by Mitch Kokai
Senior Political Analyst, John Locke Foundation
When telling a story involving data, it’s often a good idea to step back and ask whether particular data points illuminate or mislead. Sometimes even an interesting data point would benefit from additional perspective.
Take the current news involving Donald Trump’s taxes. You’ve likely read that President Trump paid $38 million in taxes on $150 million of income in 2005.
McClatchy News offers us this fun fact:
Trump paid roughly 24 percent of his income in 2005 federal taxes. By comparison, [Hillary] Clinton paid an effective federal tax rate of 30.8 percent in 2005, according to her campaign.
Some might say, “Aha! Donald Trump had a lower tax burden than Hillary Clinton that year.”
Well, not necessarily. This is a case that calls for additional perspective.
Partly out of curiosity, and partly just to prove to myself that I could complete an algebra problem, I calculated the lowest amount of income one would have had to have earned in 2005 to face an effective tax rate of 30.8 percent. (Here’s my caveat: I’m no tax attorney. If someone writes and tells me that I omitted a key credit or deduction, I’m happy to adjust the numbers. The adjustment won’t make much of a dent in my overall argument.)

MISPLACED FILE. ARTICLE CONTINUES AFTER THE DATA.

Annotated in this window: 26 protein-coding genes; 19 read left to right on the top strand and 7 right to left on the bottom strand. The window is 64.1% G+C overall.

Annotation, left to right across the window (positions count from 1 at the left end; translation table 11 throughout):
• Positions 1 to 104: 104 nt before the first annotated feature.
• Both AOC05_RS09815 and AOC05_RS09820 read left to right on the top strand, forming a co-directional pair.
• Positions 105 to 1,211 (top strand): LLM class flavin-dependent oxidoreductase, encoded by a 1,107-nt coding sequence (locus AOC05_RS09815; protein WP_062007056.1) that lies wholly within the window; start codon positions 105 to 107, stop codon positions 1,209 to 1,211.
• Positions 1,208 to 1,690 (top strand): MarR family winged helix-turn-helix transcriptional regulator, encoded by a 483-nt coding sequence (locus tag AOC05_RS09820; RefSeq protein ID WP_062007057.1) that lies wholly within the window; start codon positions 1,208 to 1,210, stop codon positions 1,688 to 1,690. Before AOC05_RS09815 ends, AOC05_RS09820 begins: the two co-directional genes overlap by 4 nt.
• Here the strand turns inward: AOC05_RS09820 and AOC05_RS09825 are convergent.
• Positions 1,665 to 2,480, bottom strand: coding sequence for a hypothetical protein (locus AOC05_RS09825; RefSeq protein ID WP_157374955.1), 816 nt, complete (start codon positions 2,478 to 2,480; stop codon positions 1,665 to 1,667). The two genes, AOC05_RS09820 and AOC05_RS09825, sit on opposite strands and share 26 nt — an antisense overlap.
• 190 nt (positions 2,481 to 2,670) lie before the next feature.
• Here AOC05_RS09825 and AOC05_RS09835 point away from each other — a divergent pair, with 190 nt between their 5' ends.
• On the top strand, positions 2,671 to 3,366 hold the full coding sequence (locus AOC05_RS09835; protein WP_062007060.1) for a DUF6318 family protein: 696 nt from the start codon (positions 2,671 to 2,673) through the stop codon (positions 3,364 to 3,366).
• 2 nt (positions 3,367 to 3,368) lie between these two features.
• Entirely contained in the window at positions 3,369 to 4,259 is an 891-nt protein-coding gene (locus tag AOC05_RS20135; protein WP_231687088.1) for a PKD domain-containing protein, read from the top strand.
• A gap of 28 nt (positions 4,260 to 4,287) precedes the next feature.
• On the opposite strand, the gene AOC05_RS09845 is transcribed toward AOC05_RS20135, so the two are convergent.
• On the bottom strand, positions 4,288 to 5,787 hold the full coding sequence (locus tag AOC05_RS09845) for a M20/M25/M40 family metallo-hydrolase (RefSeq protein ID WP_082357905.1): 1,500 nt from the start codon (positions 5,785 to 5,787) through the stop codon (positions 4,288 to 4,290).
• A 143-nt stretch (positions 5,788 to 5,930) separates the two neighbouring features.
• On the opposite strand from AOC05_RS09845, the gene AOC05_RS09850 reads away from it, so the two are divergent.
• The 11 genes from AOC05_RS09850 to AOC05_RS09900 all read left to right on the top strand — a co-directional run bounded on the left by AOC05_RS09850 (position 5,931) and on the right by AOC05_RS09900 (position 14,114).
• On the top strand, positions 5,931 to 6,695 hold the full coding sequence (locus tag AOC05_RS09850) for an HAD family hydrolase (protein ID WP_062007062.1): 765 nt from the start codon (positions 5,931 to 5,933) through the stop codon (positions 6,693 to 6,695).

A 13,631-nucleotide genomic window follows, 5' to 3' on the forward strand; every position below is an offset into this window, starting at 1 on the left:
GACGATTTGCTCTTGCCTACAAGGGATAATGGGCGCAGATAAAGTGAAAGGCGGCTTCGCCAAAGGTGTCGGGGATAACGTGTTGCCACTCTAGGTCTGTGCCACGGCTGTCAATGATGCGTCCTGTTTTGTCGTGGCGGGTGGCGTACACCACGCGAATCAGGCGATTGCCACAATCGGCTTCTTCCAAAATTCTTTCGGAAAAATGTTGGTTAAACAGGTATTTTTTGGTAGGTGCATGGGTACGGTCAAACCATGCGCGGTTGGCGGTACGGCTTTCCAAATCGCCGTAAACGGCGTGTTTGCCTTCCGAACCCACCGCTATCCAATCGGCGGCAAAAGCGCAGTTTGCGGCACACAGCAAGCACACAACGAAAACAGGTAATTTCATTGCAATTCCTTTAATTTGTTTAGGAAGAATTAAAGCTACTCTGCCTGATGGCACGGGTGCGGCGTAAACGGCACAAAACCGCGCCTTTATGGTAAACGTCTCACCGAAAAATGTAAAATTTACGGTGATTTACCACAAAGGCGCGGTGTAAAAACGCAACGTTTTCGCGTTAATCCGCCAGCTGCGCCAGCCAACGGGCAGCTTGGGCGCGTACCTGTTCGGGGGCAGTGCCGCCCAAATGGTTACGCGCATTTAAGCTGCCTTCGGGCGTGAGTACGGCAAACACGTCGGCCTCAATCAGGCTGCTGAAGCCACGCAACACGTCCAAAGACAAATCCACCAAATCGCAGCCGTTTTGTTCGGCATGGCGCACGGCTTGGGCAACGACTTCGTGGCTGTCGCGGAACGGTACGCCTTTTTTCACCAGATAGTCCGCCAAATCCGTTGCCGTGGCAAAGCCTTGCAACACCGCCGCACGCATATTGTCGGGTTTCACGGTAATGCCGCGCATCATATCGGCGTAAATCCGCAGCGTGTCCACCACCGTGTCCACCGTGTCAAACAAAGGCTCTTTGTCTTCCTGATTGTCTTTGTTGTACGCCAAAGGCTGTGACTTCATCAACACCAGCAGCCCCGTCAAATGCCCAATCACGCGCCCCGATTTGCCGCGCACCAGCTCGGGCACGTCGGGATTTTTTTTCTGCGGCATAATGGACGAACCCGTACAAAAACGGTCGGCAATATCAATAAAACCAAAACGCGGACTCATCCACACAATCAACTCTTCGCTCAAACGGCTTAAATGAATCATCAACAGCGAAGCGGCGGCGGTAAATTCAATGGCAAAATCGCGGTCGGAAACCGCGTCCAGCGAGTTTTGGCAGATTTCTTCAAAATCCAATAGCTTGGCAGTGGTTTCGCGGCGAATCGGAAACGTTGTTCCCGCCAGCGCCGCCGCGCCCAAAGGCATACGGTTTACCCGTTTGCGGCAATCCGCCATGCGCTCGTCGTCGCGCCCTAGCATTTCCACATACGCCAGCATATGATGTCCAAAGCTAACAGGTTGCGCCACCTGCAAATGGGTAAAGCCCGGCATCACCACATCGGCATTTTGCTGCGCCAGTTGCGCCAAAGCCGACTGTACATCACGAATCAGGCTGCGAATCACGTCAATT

Given the six tax brackets and top marginal rate of 35 percent in 2005, it turns out that a person with an income of $465,000 could have paid $143,200, or 30.8 percent. That’s if the 465K earner took no deductions and earned no credits. (The illustration shows my calculations.)
Here’s why that’s interesting: Trump paid roughly 265 times as much in taxes as that hypothetical $465K earner. In other words, it would take 265 of those $465K earners to pay as much in federal taxation as one Donald Trump — for the same slate of federal government services.
I suspect that Hillary Clinton’s income was much higher than $465,000 and that her effective tax rate was “reduced” to 30.8 percent because of tax credits and deductions.
But our mathematical exercise shows that it’s entirely possible for Donald Trump, with an effective tax rate of 24 percent, to have a much higher tax bill than another taxpayer with an effective tax rate of 30.8 percent.
That’s an important fact to add to the data points about effective tax burdens.